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What makes a superfood?

Published on Wednesday, 30 July 2014 13:09
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BlueBerries 630px 14 07 30Salmon has at times been touted as a cancer preventive. Many nutritionists praise the health benefits of blueberries, kale and cinnamon bark. How does a food get elevated from the grocery aisle to superfood status? One expert, Phil Hagen, a preventive-medicine specialist at the Mayo Clinic's Healthy Living Program in Rochester, Minn., explains why there is more to food than a name.

Put a Label on It

The term superfood made its way into the popular lexicon about 15 years ago but there is no formal definition for it, says Dr. Hagen. "The term is often used to grab your attention or sell you something, so I would say, buyer beware," he says. "Even for foods that have been studied, the data is modest, slim or none at all."

The U.S. Centers for Disease Control and Prevention recently sought to classify "powerhouse" fruits and vegetables by their nutrient density - top billing went to watercress, followed by Chinese cabbage and chard. And while marketers are at liberty to label anything a superfood, Dr. Hagen doesn't believe any one food can be super. "There is not a food out there that has all 30 to 50 nutrients that we're supposed to consume regularly," he says.

Dr. Hagen recommends people eat as much nutrient-dense food as possible. "Fresh food is always better," he says.

Overlooking the Nutrients

There are about 40 substances the National Institutes of Health consider nutrients, mostly vitamins like A, B, D, K and E, along with trace minerals and certain fats and chemicals. "But this sidesteps this whole group of compounds that we've come to think of as health-protective, like the bioflavonoids and the polyphenols and other antioxidants, which show promise in preventing disease, but are not fully understood," says Dr. Hagen.

There is no recommended daily allowance for these compounds, so nutritionists can't put a number on how much people should consume. "Blueberries have gotten media attention because they have a lot of bioflavonoids in them, but I don't consider them any more super than strawberries," says Dr. Hagen. In fact, blueberries didn't even satisfy the CDC's new criteria for powerhouse foods, though strawberries did, Dr. Hagen says.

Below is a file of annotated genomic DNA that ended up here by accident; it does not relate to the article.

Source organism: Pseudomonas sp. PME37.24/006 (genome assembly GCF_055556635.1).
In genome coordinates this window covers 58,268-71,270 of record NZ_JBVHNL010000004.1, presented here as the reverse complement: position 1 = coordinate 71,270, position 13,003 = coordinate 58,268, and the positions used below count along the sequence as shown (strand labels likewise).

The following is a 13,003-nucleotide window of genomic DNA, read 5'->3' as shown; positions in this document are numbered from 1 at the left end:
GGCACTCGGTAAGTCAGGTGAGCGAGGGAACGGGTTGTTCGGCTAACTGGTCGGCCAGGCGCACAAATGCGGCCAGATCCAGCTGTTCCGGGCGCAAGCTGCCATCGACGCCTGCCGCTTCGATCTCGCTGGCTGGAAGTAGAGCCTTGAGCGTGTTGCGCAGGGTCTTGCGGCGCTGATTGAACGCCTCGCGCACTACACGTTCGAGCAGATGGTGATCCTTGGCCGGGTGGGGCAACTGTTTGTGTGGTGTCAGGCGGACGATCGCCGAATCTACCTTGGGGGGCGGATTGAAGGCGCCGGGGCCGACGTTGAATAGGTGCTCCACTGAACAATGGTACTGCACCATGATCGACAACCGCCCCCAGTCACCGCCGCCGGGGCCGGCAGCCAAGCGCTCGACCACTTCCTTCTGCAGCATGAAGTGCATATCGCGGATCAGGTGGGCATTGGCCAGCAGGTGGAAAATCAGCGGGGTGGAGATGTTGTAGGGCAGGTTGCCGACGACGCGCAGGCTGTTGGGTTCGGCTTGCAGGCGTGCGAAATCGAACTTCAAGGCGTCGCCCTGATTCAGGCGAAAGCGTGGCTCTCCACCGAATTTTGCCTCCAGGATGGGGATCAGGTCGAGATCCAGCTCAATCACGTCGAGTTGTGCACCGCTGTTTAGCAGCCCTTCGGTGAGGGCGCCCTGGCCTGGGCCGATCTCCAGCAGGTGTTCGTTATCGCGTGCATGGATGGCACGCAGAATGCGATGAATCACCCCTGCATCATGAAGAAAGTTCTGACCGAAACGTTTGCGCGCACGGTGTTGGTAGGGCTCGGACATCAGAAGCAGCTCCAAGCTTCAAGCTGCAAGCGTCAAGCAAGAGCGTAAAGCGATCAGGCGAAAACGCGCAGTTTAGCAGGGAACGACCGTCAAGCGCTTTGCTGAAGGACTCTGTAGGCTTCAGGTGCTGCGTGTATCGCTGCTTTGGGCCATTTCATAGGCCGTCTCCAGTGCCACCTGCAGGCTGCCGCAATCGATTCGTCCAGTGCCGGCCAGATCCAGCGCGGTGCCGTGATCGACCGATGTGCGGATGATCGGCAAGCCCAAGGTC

You Are What You Eat

Dr. Hagen has groups of foods that are on his "favorites" list that aren't necessarily thought of as superfoods. This includes legumes, which have few calories but lots of protein and fiber, "which not everyone even considers a nutrient, but which we know has health properties," he says. Nuts, though high in calories and fat, aren't often considered a superfood, but Dr. Hagen lets his nonallergic patients eat them liberally, as long as they are not gaining weight, since their high calories come largely from beneficial oils. Other proteins he likes include the simple egg, along with low-fat yogurt and skim milk, "which are high in protein and calcium but relatively low on calories."

A Rainbow of Flavors

When nutritionists look around the world and find healthy groups of people they are almost always eating a wide variety of foods, Dr. Hagen says. "What helps me sleep at night is knowing that the human body is capable of making what it needs from a really diverse set of foods," he says. "Even if kale turns out to truly be a superfood someday, if it made up a significant portion of our diet, that wouldn't be good."

Dr. Hagen's rule of thumb: Eat fresh food with lots of color variety and try different foods with frequency. "A lot of common things in the produce section of our stores work just fine to improve health," he says. "They don't have to be the fruit of the month."

By Heidi Mitchell

(wsj.com)

Last Updated on Wednesday, 30 July 2014 13:09